This week I’m pleased to introduce a writer who I met several years ago at the Saints and Sinners Literary Festival in New Orleans. His name is ‘Nathan Burgoine and to me, his quiet but charming manner stood out in a crowd of queer writers, and although I didn’t spend as much time with him as I should have, I made up for it by getting to know him through his writing. His gay superhero novel, Light, had me smiling from the first page.
As today’s guest blogger, he focusses on why it is important to speak your mind.
A friend of mine was lamenting a trip to visit family the other day. Specifically, a sibling ranting—yet again—some racist crap that my friend was just too tired to counter. I commiserated, having recently visited family for a week and having had, among many other conversations, a few awkward moments over assumptions about refugees, the homeless, the use of the horrid word ‘retard’ and more I’m sure I’m now forgetting (or repressing).
A while ago, I put forth a gentle counter to someone’s discussion (I believe it was about polyamory) where it was obvious to all concerned that the person I was speaking with had zero chance of changing their thoughts on the subject. That happens often—especially in social media, and especially when religious beliefs are involved—and a friend in common sent me a private message saying she agreed with me, but also asking me why I bothered when the man in question was obviously not about to change his mind.
My answer then—and now—is the bystander.
I’m not a fool. I know full well that when I put forth a different point of view about something someone is speaking strongly about that they’re not likely to turn around and say, “Oh, well, you have a reasoned and measured argument and tone, perhaps I should critically examine my deeply held emotional belief on this subject and change my mind.” It’s not going to happen. And, frankly, I fall just as much victim to this as others do: I’m pro-choice, I’m pro-marriage equality, pro-polyamory rights, an advocate for visibility and own voices, and on and on. Many of these things get me really worked up, though I try very, very hard to be calm and measured as much as I can when having conversations.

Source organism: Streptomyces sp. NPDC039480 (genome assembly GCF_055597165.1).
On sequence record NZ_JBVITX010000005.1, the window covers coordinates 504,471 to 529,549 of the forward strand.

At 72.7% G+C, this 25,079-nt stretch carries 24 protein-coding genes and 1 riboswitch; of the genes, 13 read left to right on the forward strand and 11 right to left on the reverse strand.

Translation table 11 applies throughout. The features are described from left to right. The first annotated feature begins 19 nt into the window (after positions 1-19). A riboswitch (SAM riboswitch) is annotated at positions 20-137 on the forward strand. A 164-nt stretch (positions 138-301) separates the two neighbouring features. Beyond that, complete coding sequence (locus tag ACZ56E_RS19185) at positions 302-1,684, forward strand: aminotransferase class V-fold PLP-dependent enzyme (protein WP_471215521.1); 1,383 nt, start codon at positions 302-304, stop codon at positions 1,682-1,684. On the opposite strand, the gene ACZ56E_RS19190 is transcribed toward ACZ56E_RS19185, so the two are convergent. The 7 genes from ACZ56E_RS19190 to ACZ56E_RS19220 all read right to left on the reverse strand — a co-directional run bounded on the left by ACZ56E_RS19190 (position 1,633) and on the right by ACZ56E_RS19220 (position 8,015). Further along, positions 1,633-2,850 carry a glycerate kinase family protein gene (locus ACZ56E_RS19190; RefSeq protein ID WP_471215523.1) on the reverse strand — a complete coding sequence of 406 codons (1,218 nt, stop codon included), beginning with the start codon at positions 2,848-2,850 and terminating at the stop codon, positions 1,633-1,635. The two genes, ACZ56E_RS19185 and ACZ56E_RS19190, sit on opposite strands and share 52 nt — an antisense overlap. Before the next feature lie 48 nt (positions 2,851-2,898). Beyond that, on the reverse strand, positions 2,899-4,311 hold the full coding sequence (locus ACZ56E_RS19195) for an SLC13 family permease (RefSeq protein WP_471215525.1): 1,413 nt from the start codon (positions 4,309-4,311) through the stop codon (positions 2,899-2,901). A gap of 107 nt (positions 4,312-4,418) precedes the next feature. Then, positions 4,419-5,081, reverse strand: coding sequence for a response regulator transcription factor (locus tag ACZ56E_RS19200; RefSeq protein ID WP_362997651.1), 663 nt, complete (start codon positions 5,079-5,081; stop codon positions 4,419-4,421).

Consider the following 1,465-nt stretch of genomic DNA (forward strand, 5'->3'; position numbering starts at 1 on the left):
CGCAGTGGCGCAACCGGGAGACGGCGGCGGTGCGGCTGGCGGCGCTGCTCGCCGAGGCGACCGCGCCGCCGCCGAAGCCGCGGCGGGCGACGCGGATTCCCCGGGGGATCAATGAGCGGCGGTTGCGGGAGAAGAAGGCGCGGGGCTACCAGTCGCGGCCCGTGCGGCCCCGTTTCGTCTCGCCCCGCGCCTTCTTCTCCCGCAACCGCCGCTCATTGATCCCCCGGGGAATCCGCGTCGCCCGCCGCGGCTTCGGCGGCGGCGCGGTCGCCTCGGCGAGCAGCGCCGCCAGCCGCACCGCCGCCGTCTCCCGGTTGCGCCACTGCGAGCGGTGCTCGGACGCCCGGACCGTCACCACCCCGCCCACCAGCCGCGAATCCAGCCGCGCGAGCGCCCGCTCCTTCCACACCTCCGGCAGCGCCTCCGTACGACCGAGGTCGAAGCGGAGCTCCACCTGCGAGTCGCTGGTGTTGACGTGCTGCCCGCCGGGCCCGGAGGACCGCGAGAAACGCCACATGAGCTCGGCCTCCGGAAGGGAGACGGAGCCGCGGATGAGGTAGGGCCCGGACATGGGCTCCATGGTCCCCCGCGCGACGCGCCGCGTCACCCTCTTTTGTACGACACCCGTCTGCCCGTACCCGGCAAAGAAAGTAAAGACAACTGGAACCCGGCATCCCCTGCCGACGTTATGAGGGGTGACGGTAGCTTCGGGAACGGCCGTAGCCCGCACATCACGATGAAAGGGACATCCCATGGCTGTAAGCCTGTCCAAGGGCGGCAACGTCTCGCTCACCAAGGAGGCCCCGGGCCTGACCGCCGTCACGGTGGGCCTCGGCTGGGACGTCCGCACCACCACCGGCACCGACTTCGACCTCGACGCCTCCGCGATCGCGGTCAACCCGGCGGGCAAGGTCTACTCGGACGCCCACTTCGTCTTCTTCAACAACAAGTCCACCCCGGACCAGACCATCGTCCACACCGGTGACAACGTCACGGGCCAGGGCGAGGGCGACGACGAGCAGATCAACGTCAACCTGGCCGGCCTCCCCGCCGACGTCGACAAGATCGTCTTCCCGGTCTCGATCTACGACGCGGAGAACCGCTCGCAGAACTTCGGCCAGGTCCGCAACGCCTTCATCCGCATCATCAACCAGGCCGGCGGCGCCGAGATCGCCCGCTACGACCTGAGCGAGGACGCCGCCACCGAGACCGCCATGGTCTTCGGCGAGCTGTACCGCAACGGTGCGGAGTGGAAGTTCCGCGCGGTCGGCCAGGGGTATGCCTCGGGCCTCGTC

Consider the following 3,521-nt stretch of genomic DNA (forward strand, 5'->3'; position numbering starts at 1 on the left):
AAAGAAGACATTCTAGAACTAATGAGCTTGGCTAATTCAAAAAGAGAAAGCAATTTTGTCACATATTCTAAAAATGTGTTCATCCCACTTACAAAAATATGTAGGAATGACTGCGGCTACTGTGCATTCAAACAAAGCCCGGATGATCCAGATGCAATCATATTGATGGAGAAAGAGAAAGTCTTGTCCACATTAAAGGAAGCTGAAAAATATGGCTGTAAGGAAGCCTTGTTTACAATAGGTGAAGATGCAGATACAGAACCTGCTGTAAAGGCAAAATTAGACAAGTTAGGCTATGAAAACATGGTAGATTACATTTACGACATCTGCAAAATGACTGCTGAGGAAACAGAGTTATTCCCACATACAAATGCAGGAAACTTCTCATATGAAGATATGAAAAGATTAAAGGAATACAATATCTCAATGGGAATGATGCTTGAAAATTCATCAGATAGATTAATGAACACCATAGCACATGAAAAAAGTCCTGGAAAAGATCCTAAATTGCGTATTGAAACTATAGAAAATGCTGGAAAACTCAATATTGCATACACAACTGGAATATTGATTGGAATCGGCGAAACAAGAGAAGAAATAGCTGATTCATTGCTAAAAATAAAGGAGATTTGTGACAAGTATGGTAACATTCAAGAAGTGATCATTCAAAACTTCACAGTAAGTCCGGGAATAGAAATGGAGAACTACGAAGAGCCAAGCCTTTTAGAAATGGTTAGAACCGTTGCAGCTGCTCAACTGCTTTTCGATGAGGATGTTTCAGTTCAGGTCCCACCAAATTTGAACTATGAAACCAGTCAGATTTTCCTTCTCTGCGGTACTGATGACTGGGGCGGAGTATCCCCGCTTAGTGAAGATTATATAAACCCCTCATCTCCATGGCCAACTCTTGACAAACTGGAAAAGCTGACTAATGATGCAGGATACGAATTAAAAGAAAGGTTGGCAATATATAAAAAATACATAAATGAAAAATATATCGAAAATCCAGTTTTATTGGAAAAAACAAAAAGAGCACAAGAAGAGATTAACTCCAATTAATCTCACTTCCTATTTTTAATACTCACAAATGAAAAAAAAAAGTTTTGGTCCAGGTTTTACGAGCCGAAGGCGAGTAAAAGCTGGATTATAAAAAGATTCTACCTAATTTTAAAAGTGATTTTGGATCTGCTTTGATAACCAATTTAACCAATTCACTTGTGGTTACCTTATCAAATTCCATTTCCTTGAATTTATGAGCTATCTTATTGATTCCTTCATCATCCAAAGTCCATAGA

Because for years, I was the bystander, and for years, no one said anything.
Here’s the thing. I don’t butt heads with my family to change their mind. I butt heads with my family so my niece and nephew hear a different point of view, and hopefully see that having that differing point of view is an option. When I have discussions on social media, my hope is that those who aren’t taking part in the active discussion also see it, and maybe, if they’re sitting in one of the groups I’m talking about, they see that they’ve got an ally.
When I was a queer kid, I saw nothing out there. No characters on television, no characters in movies, and certainly no athletes or famous folk of any ilk were there as an example of a future for myself. I loved to read, but I didn’t find myself there, either (certainly not in young adult books). That added so much stress to an already huge problem: I knew I was a queer kid but had no idea what that actually meant or what sort of life I could possibly have. When I did start to find mentions of other people like myself, they were dire and wretched (this was the eighties) and I was terrified.
My friends made fag jokes. My family made queer jokes. Everyone made AIDS jokes. I curled up in a ball and hoped no one could tell, because it was obvious that who I was was some combination of a punchline and a death sentence.
Those were the only things, after all, that were ever discussed in front of me about queer folk.